Winter in Unalaska by Sam Zmolek
Your voice in the Aleutians.
Play Live Radio
Next Up:
0:00 0:00
Available On Air Stations
The KUCB Newsroom provides newscasts Monday through Thursday at noon and 5 PM on KUCB Radio. You can find many of our local news stories here.

State Fast-Tracks Construction for New Tustumena Ferry

Zoe Sobel/KUCB

The state's plan to build a new ferry for southwest Alaska has been fast-tracked.

Originally, construction was scheduled to start in 2019, but now contractors could begin building the new ship as early as next year.

Communications Officer Jeremy Woodrow says the Alaska Department of Transportation (DOT) wants to replace the Tustumena ferry as soon as possible.

"It's more than 50 years old, it runs in one of the more harsh climates in the world, and it's shown its age more than other vessels in the fleet that are around similar age," said Woodrow.

The Tustumena was built in 1964 as one of the original four ships in the Alaska Marine Highway System fleet, and it has one of the longest routes of any state ferry. It travels from Homer to Kodiak to Unalaska, stopping at 13 ports along the way.

While the original vessel is still safe to operate, Woodrow said it's become very expensive and time-intensive to maintain. In 2013, the DOT actually stopped all ferry service to the Southwest, so shipyard workers could repair the Tustumena's corroded steel.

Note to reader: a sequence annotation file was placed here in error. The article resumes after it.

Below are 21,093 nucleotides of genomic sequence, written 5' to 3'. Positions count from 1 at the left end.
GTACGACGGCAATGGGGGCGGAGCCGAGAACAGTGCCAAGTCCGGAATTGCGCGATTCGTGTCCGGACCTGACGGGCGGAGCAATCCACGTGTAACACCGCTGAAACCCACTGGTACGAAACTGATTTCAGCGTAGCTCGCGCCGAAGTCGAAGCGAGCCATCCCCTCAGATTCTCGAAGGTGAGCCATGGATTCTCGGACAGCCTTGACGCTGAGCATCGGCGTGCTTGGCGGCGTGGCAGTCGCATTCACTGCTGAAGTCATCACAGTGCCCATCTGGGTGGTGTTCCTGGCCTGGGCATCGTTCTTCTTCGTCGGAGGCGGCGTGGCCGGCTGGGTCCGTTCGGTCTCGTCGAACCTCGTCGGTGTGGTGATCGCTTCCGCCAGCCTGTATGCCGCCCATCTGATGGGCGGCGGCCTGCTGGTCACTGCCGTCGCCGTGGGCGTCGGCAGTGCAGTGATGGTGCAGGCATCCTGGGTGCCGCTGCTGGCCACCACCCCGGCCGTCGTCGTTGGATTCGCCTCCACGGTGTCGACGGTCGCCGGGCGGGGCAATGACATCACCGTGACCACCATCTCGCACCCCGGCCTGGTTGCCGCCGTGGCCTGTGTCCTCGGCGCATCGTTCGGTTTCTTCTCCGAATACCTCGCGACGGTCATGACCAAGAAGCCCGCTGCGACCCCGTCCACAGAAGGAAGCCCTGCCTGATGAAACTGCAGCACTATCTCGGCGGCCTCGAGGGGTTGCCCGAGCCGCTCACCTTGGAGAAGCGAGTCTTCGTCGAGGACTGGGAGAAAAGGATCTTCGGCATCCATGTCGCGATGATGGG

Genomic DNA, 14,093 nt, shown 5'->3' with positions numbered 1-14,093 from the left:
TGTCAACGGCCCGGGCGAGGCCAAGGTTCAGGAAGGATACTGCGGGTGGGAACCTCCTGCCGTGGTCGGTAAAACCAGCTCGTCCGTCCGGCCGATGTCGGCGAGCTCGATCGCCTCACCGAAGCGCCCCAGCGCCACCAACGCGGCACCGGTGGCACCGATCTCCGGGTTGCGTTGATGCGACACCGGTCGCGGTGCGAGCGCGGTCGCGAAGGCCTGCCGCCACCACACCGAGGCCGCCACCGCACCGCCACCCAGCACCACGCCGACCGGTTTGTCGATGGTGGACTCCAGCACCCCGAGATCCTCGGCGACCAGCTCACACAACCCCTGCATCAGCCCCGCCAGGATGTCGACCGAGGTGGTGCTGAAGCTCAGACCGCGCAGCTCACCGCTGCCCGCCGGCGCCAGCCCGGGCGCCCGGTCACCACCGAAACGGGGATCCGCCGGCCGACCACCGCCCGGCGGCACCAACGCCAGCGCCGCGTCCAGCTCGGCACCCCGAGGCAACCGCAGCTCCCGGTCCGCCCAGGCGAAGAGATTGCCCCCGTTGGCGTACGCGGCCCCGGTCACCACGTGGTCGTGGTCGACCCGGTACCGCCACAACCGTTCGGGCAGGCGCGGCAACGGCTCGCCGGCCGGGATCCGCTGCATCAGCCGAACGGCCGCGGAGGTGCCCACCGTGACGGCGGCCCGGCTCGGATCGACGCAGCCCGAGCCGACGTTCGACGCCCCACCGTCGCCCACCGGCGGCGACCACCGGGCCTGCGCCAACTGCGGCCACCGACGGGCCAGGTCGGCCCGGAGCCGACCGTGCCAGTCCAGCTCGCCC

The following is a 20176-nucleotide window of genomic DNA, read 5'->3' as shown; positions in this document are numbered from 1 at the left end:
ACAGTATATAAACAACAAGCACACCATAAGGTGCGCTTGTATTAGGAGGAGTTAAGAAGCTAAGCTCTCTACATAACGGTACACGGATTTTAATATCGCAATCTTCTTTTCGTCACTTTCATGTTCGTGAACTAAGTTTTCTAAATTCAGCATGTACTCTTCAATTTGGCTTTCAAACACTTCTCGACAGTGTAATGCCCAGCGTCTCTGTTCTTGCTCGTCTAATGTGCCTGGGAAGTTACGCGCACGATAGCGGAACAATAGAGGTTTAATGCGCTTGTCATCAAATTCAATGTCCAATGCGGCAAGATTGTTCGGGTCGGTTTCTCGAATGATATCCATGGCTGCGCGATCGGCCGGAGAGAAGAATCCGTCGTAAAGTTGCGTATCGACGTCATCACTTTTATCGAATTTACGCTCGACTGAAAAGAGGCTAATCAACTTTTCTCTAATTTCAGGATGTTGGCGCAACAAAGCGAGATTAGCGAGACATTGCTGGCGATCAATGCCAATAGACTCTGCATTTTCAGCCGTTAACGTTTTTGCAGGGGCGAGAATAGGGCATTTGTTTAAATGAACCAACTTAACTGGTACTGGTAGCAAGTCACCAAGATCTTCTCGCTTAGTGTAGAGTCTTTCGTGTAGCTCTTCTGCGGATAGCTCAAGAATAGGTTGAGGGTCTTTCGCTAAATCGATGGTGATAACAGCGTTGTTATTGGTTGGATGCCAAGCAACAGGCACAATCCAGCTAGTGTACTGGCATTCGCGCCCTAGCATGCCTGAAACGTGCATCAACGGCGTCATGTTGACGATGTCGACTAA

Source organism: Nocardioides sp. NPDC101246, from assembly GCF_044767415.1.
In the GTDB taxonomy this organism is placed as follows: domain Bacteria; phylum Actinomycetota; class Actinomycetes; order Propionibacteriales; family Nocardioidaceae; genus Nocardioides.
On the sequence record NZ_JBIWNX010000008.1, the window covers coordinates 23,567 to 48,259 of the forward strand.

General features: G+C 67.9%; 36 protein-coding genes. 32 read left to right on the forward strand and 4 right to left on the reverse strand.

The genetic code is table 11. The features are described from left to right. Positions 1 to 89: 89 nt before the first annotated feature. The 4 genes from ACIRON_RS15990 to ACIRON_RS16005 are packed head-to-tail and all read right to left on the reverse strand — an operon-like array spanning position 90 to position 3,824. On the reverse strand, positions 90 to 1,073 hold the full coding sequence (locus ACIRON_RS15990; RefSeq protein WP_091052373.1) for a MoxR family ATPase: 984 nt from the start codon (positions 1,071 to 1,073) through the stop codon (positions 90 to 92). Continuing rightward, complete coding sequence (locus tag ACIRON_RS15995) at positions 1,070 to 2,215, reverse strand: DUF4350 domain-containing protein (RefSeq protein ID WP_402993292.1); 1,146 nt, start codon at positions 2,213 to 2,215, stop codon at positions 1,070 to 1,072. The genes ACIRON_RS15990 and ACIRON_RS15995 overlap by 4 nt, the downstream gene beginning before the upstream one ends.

That's why state officials have sped up the timeline to replace the vessel.

Woodrow said the DOT is waiting for the next legislative session to get funding approval from lawmakers. Building the new ferry will cost around $240 million, but the state only has to cover 10 percent, thanks to federal funding.

Meanwhile, the final designs are complete. The new Tustumena will look similar to the original ship, but it'll be 50 feet longer to carry more passengers and more cars.

"It's also going to have better sea handling," said Woodrow. "The Tustumena is known to have quite a roll to it, but the new vessel is going to be better designed to handle rougher seas."

In the meantime, Woodrow said the current ferry has operated well this summer despite its age.

"The original Tusty is going about business as usual," he said. "A lot of the users who use the Tustumena frequently do love this ferry, and I know some people will be sad to see it go."

The next legislative session is set for January, and the DOT will open bids for the construction project in the next year. 

Laura Kraegel reported for KUCB from 2016 until 2020. She was KUCB's news director starting in 2019. We are proud to have her back in the spring of 2023 filling in as an interim reporter for KUCB.